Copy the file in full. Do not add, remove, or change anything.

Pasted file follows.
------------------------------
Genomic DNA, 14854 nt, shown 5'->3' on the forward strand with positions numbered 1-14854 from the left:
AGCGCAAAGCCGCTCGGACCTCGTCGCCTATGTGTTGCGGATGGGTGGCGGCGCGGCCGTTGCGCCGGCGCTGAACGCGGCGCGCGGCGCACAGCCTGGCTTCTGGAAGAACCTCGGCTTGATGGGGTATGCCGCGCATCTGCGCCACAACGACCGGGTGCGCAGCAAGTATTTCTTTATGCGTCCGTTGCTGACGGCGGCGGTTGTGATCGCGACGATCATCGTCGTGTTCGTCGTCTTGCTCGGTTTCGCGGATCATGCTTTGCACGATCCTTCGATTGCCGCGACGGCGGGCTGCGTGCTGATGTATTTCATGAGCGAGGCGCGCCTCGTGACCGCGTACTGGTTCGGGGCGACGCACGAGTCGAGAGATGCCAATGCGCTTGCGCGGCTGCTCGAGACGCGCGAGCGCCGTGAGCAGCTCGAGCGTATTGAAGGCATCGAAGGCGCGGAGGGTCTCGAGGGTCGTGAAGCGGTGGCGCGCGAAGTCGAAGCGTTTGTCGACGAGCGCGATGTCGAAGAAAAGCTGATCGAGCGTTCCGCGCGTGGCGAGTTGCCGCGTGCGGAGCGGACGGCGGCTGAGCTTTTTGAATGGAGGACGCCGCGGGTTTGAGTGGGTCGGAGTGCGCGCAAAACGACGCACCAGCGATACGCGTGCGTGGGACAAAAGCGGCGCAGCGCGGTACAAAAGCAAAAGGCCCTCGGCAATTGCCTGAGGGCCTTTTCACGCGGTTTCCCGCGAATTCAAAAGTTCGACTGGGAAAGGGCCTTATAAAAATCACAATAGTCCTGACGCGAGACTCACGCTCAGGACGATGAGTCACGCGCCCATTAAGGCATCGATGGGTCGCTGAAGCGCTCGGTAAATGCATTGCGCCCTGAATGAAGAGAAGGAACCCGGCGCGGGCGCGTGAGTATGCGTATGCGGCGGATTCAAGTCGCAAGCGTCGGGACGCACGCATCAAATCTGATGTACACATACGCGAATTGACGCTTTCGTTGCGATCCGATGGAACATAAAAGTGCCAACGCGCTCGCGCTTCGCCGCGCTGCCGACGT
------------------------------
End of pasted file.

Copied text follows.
Genomic DNA, 14854 nt, shown 5'->3' on the forward strand with positions numbered 1-14854 from the left:
AGCGCAAAGCCGCTCGGACCTCGTCGCCTATGTGTTGCGGATGGGTGGCGGCGCGGCCGTTGCGCCGGCGCTGAACGCGGCGCGCGGCGCACAGCCTGGCTTCTGGAAGAACCTCGGCTTGATGGGGTATGCCGCGCATCTGCGCCACAACGACCGGGTGCGCAGCAAGTATTTCTTTATGCGTCCGTTGCTGACGGCGGCGGTTGTGATCGCGACGATCATCGTCGTGTTCGTCGTCTTGCTCGGTTTCGCGGATCATGCTTTGCACGATCCTTCGATTGCCGCGACGGCGGGCTGCGTGCTGATGTATTTCATGAGCGAGGCGCGCCTCGTGACCGCGTACTGGTTCGGGGCGACGCACGAGTCGAGAGATGCCAATGCGCTTGCGCGGCTGCTCGAGACGCGCGAGCGCCGTGAGCAGCTCGAGCGTATTGAAGGCATCGAAGGCGCGGAGGGTCTCGAGGGTCGTGAAGCGGTGGCGCGCGAAGTCGAAGCGTTTGTCGACGAGCGCGATGTCGAAGAAAAGCTGATCGAGCGTTCCGCGCGTGGCGAGTTGCCGCGTGCGGAGCGGACGGCGGCTGAGCTTTTTGAATGGAGGACGCCGCGGGTTTGAGTGGGTCGGAGTGCGCGCAAAACGACGCACCAGCGATACGCGTGCGTGGGACAAAAGCGGCGCAGCGCGGTACAAAAGCAAAAGGCCCTCGGCAATTGCCTGAGGGCCTTTTCACGCGGTTTCCCGCGAATTCAAAAGTTCGACTGGGAAAGGGCCTTATAAAAATCACAATAGTCCTGACGCGAGACTCACGCTCAGGACGATGAGTCACGCGCCCATTAAGGCATCGATGGGTCGCTGAAGCGCTCGGTAAATGCATTGCGCCCTGAATGAAGAGAAGGAACCCGGCGCGGGCGCGTGAGTATGCGTATGCGGCGGATTCAAGTCGCAAGCGTCGGGACGCACGCATCAAATCTGATGTACACATACGCGAATTGACGCTTTCGTTGCGATCCGATGGAACATAAAAGTGCCAACGCGCTCGCGCTTCGCCGCGCTGCCGACGT